Live Weed-Free or Die?
New Hampshire's governor "Lynches" a medical marijuana bill passed by the state legislature—defying public opinion.
New Hampshire's Democratic governor has vetoed a medical marijuana bill passed by the Republican-controlled legislature—even though a large majority of Granite State voters support the measure. Governor John Lynch says the bill doesn't provide sufficient restrictions on pot cultivation and prescription, and he opposes authorizing teenagers to use it for treatment. "I cannot support establishing a system for the use of medical marijuana that poses risks to the patient, lacks adequate oversight and funding, and risks the proliferation of a serious drug," he says.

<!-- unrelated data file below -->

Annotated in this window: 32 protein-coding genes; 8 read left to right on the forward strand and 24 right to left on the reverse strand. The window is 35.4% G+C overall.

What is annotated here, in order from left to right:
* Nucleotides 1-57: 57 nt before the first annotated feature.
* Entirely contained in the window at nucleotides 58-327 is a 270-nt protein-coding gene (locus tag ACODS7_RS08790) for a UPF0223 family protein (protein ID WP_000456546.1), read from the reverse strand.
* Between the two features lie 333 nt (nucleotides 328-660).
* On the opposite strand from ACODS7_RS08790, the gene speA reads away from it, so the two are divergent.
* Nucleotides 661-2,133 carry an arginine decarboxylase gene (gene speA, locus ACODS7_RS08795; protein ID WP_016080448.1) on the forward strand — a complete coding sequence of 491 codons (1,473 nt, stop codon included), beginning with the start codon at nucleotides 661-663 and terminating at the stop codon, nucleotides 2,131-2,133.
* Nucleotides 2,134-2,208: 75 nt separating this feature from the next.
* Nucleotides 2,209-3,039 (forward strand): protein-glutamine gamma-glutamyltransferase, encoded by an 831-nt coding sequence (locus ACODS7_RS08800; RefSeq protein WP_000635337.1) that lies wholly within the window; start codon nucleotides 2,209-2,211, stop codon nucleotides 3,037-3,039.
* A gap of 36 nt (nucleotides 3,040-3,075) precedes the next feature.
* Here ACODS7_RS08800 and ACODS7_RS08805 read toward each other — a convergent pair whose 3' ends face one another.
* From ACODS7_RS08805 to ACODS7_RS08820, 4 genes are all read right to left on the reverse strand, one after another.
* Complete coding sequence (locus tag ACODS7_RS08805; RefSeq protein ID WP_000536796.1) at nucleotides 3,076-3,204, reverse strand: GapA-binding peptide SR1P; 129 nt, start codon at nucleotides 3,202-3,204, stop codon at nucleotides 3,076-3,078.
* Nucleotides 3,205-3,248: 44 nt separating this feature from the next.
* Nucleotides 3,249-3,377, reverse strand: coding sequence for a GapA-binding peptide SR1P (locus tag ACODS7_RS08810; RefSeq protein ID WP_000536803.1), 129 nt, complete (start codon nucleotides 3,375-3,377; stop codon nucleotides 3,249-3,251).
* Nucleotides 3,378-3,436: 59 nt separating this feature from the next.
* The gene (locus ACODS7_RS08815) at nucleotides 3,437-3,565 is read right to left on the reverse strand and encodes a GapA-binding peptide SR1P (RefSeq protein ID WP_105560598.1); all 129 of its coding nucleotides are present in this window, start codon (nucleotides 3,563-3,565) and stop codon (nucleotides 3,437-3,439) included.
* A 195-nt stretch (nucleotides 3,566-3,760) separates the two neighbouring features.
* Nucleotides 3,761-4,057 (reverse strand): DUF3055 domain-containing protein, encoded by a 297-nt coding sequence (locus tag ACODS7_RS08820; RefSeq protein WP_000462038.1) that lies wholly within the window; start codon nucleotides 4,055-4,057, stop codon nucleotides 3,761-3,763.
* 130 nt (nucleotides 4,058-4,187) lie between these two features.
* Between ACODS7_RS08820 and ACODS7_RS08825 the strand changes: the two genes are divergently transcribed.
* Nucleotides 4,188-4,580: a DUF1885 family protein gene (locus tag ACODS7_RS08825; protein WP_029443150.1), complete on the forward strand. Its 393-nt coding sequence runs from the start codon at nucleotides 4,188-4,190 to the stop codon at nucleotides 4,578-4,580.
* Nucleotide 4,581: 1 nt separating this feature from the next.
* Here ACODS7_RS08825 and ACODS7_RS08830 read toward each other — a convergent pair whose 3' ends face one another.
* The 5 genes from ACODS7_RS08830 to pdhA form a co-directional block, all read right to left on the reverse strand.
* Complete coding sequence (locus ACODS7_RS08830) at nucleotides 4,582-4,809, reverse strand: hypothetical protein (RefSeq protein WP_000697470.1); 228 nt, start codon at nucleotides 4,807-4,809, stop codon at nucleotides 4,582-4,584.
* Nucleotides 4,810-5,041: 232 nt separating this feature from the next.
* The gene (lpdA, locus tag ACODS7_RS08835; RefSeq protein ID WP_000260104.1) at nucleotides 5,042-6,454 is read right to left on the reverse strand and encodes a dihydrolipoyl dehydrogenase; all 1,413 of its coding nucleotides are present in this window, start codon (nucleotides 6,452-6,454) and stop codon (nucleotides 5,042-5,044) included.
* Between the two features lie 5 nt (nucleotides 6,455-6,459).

Lynch blocked a similar bill in 2009, and advocates have grown frustrated with his naysaying attitude. "He has been very difficult to work with, so much so that we call it 'Lynching the bill,'" Kirk McNeil, executive director of the New Hampshire Coalition For Common Sense Marijuana Policy, tells The Fix. "He has just decided not to listen anymore because of his personal reasons against medical marijuana." Lynch's decision bucks the trend in New England: Maine, Rhode Island, Connecticut and Vermont have all recently legalized medical marijuana. A recent poll showed that 65% of New Hampshire voters support it—including over 70% of Democrats and independents, and even a majority of Republicans.